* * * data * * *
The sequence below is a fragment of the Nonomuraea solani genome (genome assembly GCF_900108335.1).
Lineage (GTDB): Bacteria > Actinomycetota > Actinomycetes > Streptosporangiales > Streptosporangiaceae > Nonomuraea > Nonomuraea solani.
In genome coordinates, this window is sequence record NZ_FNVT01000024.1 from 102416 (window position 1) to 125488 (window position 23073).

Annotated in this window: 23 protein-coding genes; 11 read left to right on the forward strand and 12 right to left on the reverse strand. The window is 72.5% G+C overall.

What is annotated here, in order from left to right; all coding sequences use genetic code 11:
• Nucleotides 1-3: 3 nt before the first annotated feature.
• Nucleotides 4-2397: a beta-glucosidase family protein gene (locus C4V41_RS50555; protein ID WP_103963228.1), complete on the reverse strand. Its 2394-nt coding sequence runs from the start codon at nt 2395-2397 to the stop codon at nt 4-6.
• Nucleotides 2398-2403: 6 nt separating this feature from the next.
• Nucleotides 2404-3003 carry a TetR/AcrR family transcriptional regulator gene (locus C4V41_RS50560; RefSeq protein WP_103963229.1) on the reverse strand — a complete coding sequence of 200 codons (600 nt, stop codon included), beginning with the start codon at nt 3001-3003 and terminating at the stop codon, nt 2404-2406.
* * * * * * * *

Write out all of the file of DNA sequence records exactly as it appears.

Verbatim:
The sequence below is a fragment of the Nonomuraea solani genome (genome assembly GCF_900108335.1).
Lineage (GTDB): Bacteria > Actinomycetota > Actinomycetes > Streptosporangiales > Streptosporangiaceae > Nonomuraea > Nonomuraea solani.
In genome coordinates, this window is sequence record NZ_FNVT01000024.1 from 102416 (window position 1) to 125488 (window position 23073).

Annotated in this window: 23 protein-coding genes; 11 read left to right on the forward strand and 12 right to left on the reverse strand. The window is 72.5% G+C overall.

What is annotated here, in order from left to right; all coding sequences use genetic code 11:
• Nucleotides 1-3: 3 nt before the first annotated feature.
• Nucleotides 4-2397: a beta-glucosidase family protein gene (locus C4V41_RS50555; protein ID WP_103963228.1), complete on the reverse strand. Its 2394-nt coding sequence runs from the start codon at nt 2395-2397 to the stop codon at nt 4-6.
• Nucleotides 2398-2403: 6 nt separating this feature from the next.
• Nucleotides 2404-3003 carry a TetR/AcrR family transcriptional regulator gene (locus C4V41_RS50560; RefSeq protein WP_103963229.1) on the reverse strand — a complete coding sequence of 200 codons (600 nt, stop codon included), beginning with the start codon at nt 3001-3003 and terminating at the stop codon, nt 2404-2406.